Liberal friend Rob Silver tweeted yesterday something to the effect that the word "coalition" has come (rather quickly, I add) to have at least 6 different meanings. Somehow, over the past little while, the word (and concept of) "coalition" in the political context has become synonymous with "collaboration", "merger", "cooperation", "discussion", "arrangements", and "accords", to name a few (I'm kind of chuffed that I actually came up with six!).

This morning I was tagged in an earnest Facebook note by another Liberal friend, whom I am sure, means the best and cares deeply about his party, its electoral prospects, its Leader and so on, basically the whole nine yards, but was riddled with confusion about just what people are, and likely should, be discussing.  And then I read a piece by David Mader (Tory alert!) in The Mark, which I have come to enjoy, largely because the pieces are just out there and no one, other than the commenters editorializes much.  On the other hand they don't correct the record either.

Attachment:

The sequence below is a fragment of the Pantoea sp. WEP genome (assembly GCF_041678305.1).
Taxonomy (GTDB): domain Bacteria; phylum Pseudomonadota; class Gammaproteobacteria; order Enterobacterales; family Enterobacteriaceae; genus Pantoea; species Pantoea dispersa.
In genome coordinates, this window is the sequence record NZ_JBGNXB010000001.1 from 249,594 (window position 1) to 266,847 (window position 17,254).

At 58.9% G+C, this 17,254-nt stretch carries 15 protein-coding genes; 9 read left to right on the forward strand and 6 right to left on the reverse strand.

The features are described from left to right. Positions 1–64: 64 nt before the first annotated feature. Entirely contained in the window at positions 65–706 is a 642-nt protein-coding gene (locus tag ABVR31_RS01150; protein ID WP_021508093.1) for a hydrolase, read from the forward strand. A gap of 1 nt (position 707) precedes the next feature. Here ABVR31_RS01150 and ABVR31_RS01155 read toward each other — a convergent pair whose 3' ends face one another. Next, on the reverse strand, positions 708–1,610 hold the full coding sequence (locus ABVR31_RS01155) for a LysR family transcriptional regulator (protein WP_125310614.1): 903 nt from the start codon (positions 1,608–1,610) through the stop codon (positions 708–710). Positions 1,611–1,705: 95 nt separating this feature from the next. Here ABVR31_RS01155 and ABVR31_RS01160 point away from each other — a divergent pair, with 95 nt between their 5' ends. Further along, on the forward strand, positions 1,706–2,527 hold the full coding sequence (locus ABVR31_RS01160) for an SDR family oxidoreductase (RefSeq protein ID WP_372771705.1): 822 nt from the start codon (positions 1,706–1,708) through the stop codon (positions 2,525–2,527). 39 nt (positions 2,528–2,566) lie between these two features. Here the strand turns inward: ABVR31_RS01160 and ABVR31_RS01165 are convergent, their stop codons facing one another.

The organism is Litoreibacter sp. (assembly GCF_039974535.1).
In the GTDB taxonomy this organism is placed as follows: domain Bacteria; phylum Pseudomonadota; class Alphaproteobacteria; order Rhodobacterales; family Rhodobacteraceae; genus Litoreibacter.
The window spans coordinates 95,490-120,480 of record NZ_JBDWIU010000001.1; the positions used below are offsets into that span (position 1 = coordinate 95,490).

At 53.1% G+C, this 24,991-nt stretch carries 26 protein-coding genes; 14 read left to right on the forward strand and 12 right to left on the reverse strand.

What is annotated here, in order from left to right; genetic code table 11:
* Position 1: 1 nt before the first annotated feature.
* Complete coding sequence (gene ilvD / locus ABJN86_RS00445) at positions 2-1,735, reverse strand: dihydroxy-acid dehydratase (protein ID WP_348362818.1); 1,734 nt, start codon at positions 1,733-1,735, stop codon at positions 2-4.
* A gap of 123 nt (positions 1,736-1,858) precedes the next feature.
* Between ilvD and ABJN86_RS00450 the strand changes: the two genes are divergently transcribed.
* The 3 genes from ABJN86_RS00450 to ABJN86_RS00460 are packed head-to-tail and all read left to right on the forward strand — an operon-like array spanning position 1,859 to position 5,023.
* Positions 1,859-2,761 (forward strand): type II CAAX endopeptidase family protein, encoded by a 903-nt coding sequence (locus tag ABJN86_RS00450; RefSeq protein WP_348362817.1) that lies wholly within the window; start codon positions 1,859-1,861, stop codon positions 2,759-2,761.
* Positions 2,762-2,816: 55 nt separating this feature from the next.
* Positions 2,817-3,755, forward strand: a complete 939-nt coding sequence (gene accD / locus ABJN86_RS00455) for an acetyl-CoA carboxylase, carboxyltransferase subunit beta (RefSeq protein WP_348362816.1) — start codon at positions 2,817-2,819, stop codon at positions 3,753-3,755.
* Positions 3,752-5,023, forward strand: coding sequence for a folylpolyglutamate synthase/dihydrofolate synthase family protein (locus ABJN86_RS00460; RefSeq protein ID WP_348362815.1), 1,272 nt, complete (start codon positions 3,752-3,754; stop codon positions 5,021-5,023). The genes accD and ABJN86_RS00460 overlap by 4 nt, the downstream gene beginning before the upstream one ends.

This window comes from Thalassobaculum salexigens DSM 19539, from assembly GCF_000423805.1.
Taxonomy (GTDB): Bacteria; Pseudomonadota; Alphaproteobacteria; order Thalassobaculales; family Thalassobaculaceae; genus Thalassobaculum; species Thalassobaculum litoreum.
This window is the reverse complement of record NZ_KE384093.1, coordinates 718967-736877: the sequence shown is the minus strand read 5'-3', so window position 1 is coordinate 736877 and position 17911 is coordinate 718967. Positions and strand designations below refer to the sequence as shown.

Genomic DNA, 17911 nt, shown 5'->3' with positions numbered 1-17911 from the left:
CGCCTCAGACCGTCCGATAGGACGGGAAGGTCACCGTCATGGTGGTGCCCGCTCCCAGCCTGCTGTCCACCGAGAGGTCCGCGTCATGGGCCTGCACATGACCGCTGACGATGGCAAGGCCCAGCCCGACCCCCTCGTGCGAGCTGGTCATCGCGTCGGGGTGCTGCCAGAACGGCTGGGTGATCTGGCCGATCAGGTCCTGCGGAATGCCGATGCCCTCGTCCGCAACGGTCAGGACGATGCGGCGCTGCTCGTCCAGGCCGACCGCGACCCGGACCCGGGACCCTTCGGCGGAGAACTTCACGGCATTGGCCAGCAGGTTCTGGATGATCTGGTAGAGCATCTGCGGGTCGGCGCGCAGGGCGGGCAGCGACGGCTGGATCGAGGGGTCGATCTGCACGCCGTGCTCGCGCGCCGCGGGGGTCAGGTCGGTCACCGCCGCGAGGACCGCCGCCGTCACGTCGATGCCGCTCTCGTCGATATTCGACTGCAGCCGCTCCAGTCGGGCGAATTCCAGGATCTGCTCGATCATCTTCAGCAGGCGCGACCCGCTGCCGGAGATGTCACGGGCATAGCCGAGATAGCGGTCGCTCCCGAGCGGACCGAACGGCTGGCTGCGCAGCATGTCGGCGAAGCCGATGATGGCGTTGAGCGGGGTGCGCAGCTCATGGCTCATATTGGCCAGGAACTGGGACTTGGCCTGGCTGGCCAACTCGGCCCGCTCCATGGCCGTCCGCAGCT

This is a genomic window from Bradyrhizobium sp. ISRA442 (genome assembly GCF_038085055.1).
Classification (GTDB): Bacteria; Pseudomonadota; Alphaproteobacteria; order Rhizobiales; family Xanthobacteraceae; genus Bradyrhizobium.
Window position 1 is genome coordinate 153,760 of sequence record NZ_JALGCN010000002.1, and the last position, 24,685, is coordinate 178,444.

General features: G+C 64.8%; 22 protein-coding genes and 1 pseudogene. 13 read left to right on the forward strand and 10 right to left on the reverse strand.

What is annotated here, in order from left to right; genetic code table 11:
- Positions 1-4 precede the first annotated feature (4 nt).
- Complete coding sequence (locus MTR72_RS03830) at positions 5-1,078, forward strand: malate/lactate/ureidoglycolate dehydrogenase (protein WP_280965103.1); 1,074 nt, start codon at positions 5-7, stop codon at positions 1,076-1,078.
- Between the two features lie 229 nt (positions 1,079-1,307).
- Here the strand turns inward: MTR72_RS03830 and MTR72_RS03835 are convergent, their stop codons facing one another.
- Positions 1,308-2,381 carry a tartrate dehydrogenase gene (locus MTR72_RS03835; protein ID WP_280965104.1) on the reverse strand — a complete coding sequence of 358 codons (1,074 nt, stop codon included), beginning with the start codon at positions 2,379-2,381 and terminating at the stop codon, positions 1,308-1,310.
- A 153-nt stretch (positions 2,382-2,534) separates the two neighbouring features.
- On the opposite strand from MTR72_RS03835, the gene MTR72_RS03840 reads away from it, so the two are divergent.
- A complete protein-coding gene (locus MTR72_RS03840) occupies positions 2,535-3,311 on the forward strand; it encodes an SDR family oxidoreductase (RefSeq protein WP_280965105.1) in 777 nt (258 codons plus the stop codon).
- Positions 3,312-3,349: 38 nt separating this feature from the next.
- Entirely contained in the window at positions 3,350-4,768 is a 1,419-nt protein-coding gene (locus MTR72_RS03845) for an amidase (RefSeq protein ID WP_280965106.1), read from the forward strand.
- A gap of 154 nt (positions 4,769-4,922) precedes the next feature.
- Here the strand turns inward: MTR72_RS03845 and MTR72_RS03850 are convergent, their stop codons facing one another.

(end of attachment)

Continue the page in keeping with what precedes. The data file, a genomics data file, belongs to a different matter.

Just look at what Mader says in the first paragraph: 

The partisan reaction to whispers of a Liberal-NDP coalition, or even a formal merger, has been predictably predictable. Hopes of such an arrangement revived when the British Conservative and Liberal Democratic parties recently entered into a formal coalition, and Liberal MP Bob Rae – himself a former NDP premier of Ontario – further fanned the flames with his reminiscences of the 1985 Liberal-NDP coalition in that province. When the president of the Young Liberals of Canada added his voice to those calling for a proper coalition, pointing to a poll that suggested such a coalition would be at least competitive with the Harper Tories, an air of momentum seemed to develop.